How the single currency's settlements system helped build up a huge problem...
WHAT FOLLOWS may sound arcane and boring, writes Martin Hutchinson for Money Morning.
But I promise you it's not.
What I've learned will blow yet another hole in the already shaky Euro.
It begins with Bernd Schunemann, a law professor at the Ludwig-Maximilian University in Munich. He has sued the German Bundesbank over its participation in the Eurozone "Target-2" settlements system.
Now I'll be the first to admit that yes, my eyes do glaze over when thinking about settlements systems – and I used to be a merchant banker.
But looking at the details of the case I had something of a banker's moment of clarity.
I realized that Schunemann was claiming that the settlements system had saddled German taxpayers with a potential liability of 615 billion Euros, over $800 billion, in exposure to Greece, Italy, Spain and Portugal.
After all, who would have to bail out the Bundesbank if it became insolvent?
What's more, when you un-glaze your eyes and look closely, the risk is entirely unnecessary. It is yet another huge botch-up job by the EU bureaucrats.
Here's what I mean...
The Target-2 settlement system was introduced in 2007, as a replacement for Target (Trans-European Automated Real-time Gross Settlement Express Transfer System).
The first Target was the large-scale payments system between central banks that had been introduced with the Euro in 1999.
Under the system, when a Greek makes a large Euro payment to a German, his Greek bank makes a payment to the Greek central bank, which in turn makes a payment to the Bundesbank. Once it reaches the German central bank, it pays the German bank, which pays the German.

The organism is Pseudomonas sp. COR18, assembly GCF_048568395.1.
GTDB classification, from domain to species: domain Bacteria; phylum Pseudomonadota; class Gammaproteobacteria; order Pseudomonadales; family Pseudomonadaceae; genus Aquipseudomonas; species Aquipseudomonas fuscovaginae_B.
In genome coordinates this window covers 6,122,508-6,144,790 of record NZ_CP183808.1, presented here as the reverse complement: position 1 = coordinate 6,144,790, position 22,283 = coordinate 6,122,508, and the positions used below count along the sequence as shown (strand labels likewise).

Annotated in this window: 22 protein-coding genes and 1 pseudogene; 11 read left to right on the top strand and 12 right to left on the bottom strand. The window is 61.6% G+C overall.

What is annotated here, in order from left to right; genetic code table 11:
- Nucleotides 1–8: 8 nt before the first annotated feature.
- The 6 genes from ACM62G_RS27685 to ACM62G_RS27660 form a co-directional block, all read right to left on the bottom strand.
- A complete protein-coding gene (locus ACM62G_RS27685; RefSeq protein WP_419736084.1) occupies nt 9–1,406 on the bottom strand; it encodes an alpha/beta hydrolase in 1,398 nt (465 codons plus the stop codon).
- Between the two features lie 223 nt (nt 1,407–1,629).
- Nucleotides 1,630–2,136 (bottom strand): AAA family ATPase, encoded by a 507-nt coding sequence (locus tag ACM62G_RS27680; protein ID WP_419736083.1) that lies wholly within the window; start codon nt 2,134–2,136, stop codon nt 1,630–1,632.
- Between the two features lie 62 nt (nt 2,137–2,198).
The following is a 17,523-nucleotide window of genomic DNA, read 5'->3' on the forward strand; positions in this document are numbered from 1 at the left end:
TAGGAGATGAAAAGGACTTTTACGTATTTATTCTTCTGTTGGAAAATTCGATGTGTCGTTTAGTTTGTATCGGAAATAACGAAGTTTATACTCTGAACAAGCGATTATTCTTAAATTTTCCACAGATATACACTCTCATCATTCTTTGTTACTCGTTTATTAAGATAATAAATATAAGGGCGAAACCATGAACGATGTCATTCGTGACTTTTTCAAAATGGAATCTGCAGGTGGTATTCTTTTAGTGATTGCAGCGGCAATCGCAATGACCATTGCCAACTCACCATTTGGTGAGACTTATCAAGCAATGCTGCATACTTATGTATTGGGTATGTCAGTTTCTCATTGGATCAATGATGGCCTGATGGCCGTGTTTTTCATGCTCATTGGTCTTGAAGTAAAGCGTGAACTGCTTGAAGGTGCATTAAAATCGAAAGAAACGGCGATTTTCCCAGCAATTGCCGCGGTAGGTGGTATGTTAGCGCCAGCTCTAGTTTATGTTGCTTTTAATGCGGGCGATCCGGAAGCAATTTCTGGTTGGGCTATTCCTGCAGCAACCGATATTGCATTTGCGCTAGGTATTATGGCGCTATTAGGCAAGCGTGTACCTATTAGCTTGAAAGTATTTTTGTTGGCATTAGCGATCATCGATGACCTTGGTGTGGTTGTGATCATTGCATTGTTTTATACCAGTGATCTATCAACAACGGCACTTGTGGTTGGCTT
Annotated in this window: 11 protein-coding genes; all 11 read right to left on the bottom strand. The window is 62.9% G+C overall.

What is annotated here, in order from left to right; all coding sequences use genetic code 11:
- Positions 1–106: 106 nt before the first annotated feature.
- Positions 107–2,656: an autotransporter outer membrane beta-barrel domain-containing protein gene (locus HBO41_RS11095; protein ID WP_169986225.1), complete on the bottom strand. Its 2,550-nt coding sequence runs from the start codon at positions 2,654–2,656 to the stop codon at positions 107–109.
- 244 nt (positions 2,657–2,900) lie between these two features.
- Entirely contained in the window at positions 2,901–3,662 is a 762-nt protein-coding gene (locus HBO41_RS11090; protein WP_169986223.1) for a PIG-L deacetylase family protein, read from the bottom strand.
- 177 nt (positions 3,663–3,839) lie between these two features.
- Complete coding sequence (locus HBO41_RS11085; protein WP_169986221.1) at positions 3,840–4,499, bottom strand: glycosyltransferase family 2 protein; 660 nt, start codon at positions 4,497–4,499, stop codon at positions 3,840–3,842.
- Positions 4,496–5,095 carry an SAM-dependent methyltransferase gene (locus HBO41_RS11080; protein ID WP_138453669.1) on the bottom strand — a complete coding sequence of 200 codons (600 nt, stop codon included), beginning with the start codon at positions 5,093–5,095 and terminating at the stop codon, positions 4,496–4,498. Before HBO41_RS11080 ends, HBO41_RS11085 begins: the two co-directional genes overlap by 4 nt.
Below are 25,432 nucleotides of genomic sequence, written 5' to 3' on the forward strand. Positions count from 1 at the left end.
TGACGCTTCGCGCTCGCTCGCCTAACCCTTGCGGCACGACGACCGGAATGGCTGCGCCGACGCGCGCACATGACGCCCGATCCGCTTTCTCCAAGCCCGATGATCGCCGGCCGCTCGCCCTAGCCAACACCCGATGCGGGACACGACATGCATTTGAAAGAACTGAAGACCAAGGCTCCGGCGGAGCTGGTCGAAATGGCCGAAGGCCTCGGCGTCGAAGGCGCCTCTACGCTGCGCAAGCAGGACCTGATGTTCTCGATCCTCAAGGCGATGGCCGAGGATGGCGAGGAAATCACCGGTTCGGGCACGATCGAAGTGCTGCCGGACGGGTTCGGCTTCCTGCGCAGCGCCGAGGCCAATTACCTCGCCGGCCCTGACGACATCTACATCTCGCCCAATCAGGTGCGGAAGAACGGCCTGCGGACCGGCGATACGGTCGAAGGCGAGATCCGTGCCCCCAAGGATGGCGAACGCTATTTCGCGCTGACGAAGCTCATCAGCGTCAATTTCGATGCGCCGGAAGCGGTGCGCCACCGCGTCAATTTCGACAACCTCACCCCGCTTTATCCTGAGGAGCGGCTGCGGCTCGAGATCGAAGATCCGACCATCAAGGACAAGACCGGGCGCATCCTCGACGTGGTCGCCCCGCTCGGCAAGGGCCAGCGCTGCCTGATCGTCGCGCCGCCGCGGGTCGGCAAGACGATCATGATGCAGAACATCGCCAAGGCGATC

For ordinary trade transactions, that's all fine and good. Greek exports to Germany are balanced with German exports to Greece.
If, however, there's a big trade imbalance between the two countries, then gradually an imbalance grows up between the central banks. As it develops, the Bank of Greece ends up owing the Bundesbank more and more money.
Even more serious is when Greek citizens rush to get their money out of Greek banks and put it in German banks. Every million Euros Greek citizens remove from their banks is a million Euros by which the Bundesbank increases its exposure to the Bank of Greece.
You can see how this could be big problem, especially since that's the arrangement all around the Eurozone.
According to financial consultant David Marsh, writing in CBS Marketwatch, the Bundesbank's net Target-2 assets ballooned to 615 billion Euros ($800 billion) in March, while the Banco de Espana's net liabilities rose to 252 billion Euros and the Banca d'Italia's to 270 billion Euros.
Don't forget: the Italian and Spanish central banks can no longer print money to satisfy their obligations; that is the function of the European Central Bank.
Thus the Bundesbank has taken on around $800 billion of credit risk against the weaker economies of Europe.
Since the German taxpayers would have to bail out the Bundesbank if it got in trouble (again, it cannot print money) the lawsuit looks reasonable. The amount involved is, after all, about $10,000 for every German man, woman and child.
At first sight, this just seems like one of the costs of the Eurozone. However, when you think more carefully and look at the US example, you realize this mess is entirely unnecessary.